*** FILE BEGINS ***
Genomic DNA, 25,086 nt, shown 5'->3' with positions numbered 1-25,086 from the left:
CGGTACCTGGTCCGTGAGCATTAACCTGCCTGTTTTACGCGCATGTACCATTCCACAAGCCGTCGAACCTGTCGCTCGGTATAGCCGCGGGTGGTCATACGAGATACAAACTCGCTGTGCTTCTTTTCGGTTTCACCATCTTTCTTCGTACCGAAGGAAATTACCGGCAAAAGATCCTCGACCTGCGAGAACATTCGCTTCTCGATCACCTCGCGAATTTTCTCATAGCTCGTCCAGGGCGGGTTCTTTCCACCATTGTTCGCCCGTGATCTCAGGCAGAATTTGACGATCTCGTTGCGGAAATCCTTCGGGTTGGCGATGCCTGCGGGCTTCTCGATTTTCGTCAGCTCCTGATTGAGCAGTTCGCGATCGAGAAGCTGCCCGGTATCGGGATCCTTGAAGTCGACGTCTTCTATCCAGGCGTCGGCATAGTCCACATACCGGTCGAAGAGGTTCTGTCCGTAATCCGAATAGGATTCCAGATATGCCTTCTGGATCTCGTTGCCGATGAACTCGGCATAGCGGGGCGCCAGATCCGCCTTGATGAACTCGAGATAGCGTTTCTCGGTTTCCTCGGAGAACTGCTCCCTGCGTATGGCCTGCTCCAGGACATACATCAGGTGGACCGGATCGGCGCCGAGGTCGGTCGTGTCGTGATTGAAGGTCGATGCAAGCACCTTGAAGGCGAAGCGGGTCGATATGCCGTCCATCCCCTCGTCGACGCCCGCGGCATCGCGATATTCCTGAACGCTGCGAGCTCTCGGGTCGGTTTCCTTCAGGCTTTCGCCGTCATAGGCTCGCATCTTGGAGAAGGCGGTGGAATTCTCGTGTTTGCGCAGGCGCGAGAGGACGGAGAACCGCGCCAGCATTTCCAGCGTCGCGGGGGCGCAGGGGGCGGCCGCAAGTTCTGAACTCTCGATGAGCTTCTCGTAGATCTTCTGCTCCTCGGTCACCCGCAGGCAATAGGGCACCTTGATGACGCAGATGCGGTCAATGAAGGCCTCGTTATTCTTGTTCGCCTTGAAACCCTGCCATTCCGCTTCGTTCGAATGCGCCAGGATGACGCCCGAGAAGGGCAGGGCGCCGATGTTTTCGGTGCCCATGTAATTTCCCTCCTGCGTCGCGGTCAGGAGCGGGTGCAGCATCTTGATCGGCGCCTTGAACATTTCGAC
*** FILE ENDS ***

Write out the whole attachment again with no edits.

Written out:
Genomic DNA, 25,086 nt, shown 5'->3' with positions numbered 1-25,086 from the left:
CGGTACCTGGTCCGTGAGCATTAACCTGCCTGTTTTACGCGCATGTACCATTCCACAAGCCGTCGAACCTGTCGCTCGGTATAGCCGCGGGTGGTCATACGAGATACAAACTCGCTGTGCTTCTTTTCGGTTTCACCATCTTTCTTCGTACCGAAGGAAATTACCGGCAAAAGATCCTCGACCTGCGAGAACATTCGCTTCTCGATCACCTCGCGAATTTTCTCATAGCTCGTCCAGGGCGGGTTCTTTCCACCATTGTTCGCCCGTGATCTCAGGCAGAATTTGACGATCTCGTTGCGGAAATCCTTCGGGTTGGCGATGCCTGCGGGCTTCTCGATTTTCGTCAGCTCCTGATTGAGCAGTTCGCGATCGAGAAGCTGCCCGGTATCGGGATCCTTGAAGTCGACGTCTTCTATCCAGGCGTCGGCATAGTCCACATACCGGTCGAAGAGGTTCTGTCCGTAATCCGAATAGGATTCCAGATATGCCTTCTGGATCTCGTTGCCGATGAACTCGGCATAGCGGGGCGCCAGATCCGCCTTGATGAACTCGAGATAGCGTTTCTCGGTTTCCTCGGAGAACTGCTCCCTGCGTATGGCCTGCTCCAGGACATACATCAGGTGGACCGGATCGGCGCCGAGGTCGGTCGTGTCGTGATTGAAGGTCGATGCAAGCACCTTGAAGGCGAAGCGGGTCGATATGCCGTCCATCCCCTCGTCGACGCCCGCGGCATCGCGATATTCCTGAACGCTGCGAGCTCTCGGGTCGGTTTCCTTCAGGCTTTCGCCGTCATAGGCTCGCATCTTGGAGAAGGCGGTGGAATTCTCGTGTTTGCGCAGGCGCGAGAGGACGGAGAACCGCGCCAGCATTTCCAGCGTCGCGGGGGCGCAGGGGGCGGCCGCAAGTTCTGAACTCTCGATGAGCTTCTCGTAGATCTTCTGCTCCTCGGTCACCCGCAGGCAATAGGGCACCTTGATGACGCAGATGCGGTCAATGAAGGCCTCGTTATTCTTGTTCGCCTTGAAACCCTGCCATTCCGCTTCGTTCGAATGCGCCAGGATGACGCCCGAGAAGGGCAGGGCGCCGATGTTTTCGGTGCCCATGTAATTTCCCTCCTGCGTCGCGGTCAGGAGCGGGTGCAGCATCTTGATCGGCGCCTTGAACATTTCGAC